Organizational Psychology

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Deniz Ones1, Robert Kaiser2,3, Tomas Chamorra-Premuzik4,5,6, Sisek Svensson7 (Translation ed. by: Wladimir Stroh 8)
  • 1 University of Minnesota, Minneapolis, 55455, USA
  • 2 Consulting Psychology Journal: Practice and Research, Greensboro, USA
  • 3 Kaiser Leadership Solutions, 1903 Ashwood Ct, Greensboro, NC 27455, USA
  • 4 Hogan Assessment Systems, 11 S Greenwood Ave, Tulsa, OK 74120, USA
  • 5 Columbia University, 116th St & Broadway, New York, NY 10027, USA
  • 6 University College London, Gower St, Bloomsbury, London WC1E 6BT, UK
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  • 8 National Research University Higher School of Economics, 20 Myasnitskaya Str., Moscow, 101000, Russian Federation

Has Industrial-Organizational Psychology Lost Its Way? (translated to Russian)

2017. Vol. 7. No. 2. P. 126–136 [issue contents]
Work is important. It’s how society gets things done, largely through organizations — commercial enterprises, nonprofits, governmental agencies, and more (Hogan & Chamorro-Premuzic, 2013). It’s where people spend much of their lives and establish a big part of their sense of self. Work groups provide social identities, hierarchies provide status, and difficult work problems provide a chance to be creative and innovate. More than any other discipline, industrial and organizational (I-O) psychology is focused on better understanding and improving this important aspect of life. There is no need to catalogue the historical contributions of I-O psychology — a high-level reminder of a few things like enhancing organizational and individual effectiveness, improving working conditions and enriching jobs, and promoting justice in the workplace more than makes the point. I-O psychology is probably more relevant than ever to work lives, organizations, and society at large. But there is a problem: We see the field losing its way, in danger of becoming less relevant and giving up ground to other professions with less expertise about people at work — but perhaps better marketing savvy and business acumen. Without a fundamental reorientation, the field is in danger of getting stuck in a minority status in organizations: technocrats who apply their trade when called upon but not really shaping the agenda or a part of the big decisions. This article summarizes our concerns with the current state of play in I-O psychology, both academic and applied. Our point is to make a case for how a return to a seemingly forgotten ideal, the scientist–practitioner model, can help the profession get back on the path to relevance, respect, and impact in the world of work.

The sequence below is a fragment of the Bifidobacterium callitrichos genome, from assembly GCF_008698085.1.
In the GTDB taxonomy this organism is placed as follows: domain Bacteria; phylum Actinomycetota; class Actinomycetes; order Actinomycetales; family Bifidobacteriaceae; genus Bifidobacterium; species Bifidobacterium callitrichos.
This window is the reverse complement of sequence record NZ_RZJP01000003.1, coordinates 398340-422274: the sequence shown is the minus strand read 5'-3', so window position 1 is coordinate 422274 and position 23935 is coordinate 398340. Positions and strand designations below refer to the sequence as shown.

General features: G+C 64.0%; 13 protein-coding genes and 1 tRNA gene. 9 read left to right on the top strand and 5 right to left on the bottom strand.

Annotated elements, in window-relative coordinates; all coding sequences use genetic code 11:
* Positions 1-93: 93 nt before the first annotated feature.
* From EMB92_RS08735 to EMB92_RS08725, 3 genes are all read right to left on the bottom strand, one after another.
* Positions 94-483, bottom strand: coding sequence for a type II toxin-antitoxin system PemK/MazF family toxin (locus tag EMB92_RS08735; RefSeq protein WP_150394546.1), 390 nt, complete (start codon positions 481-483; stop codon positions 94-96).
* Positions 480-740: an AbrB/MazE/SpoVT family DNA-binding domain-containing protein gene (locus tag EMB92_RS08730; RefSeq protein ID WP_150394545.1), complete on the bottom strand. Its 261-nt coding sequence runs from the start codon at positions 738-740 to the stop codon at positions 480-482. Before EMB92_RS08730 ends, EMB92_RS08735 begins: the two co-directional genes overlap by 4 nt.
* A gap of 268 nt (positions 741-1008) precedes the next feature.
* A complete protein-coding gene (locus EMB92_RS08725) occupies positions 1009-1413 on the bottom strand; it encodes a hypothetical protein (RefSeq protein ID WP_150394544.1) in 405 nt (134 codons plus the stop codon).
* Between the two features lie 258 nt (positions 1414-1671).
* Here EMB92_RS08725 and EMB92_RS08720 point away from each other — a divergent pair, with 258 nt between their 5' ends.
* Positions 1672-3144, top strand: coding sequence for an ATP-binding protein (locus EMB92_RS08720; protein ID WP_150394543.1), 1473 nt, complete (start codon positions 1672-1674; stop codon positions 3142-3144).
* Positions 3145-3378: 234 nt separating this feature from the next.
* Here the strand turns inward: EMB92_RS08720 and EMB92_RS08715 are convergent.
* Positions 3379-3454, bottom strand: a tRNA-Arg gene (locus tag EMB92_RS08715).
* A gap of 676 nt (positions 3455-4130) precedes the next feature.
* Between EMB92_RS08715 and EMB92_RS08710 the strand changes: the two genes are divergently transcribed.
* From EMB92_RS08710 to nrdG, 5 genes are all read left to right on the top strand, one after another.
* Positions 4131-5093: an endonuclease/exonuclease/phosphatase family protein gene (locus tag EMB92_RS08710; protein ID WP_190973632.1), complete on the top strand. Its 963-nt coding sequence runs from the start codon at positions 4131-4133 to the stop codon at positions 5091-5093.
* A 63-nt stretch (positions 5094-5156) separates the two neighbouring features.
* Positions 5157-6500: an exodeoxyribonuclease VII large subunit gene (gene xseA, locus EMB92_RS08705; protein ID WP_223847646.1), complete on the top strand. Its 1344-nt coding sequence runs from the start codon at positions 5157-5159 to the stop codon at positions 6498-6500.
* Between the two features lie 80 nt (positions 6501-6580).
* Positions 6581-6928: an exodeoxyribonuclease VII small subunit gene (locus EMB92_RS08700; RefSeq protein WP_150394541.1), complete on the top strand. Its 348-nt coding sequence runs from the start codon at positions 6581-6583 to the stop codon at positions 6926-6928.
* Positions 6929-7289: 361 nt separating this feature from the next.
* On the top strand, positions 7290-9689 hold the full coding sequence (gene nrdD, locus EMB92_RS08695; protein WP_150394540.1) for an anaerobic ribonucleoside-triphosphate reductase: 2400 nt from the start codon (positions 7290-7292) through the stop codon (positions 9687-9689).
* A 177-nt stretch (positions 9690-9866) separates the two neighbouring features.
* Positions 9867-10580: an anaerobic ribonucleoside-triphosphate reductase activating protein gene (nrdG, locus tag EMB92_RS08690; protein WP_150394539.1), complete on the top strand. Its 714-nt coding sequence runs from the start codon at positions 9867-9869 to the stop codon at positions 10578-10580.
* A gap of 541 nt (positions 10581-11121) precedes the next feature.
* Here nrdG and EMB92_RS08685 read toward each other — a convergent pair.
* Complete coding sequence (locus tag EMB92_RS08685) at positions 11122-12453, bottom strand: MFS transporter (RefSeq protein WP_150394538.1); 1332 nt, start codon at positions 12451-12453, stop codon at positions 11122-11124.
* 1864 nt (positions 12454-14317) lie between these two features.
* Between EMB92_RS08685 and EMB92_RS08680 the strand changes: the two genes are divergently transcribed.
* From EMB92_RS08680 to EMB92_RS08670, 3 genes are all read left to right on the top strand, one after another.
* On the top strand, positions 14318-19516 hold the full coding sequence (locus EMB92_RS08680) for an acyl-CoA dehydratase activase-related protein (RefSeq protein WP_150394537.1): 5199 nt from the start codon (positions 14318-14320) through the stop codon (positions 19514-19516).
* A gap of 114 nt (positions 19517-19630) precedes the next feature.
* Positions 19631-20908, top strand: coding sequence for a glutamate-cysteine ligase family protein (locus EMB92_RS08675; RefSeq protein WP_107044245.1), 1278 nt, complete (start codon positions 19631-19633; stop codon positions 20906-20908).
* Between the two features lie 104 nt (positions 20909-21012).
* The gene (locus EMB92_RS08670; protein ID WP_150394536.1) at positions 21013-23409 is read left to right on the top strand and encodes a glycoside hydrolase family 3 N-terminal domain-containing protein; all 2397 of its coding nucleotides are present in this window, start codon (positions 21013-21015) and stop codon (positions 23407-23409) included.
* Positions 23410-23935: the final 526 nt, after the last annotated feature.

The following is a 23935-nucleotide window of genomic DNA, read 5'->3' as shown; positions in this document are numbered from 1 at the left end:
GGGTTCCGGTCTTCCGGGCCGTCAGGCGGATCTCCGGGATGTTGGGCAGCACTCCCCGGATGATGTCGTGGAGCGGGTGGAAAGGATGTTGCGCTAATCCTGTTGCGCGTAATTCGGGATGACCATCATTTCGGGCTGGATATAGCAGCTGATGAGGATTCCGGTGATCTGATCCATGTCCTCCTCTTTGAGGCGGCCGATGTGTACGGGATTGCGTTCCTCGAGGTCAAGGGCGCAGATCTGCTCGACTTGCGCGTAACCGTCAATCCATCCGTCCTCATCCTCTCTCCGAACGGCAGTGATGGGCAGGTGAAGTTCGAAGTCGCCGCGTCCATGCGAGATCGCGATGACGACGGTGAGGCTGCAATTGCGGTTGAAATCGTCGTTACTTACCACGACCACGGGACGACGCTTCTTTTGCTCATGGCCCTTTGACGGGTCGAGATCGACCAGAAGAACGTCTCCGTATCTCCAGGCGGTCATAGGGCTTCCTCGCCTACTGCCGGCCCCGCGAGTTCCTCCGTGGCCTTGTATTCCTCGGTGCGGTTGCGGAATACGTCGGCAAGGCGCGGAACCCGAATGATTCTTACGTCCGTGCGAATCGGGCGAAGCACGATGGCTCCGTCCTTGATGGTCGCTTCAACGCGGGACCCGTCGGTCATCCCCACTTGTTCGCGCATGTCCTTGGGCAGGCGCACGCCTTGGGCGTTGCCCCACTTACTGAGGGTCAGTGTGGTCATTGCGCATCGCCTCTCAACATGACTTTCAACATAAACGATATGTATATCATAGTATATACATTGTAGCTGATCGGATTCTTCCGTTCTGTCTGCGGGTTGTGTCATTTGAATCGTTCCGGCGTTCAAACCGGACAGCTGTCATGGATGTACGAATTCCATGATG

Citation: Ones D., Kayzer R., Chamorra-Premuzik T., Svensson S. (2017) Industrial'no-organizatsionnaya psikhologiya: tupik ili novyy vitok razvitiya? [Has Industrial-Organizational Psychology Lost Its Way?]. Organizational Psychology, vol. 7, no 2, pp. 126-136 (translated to Russian)
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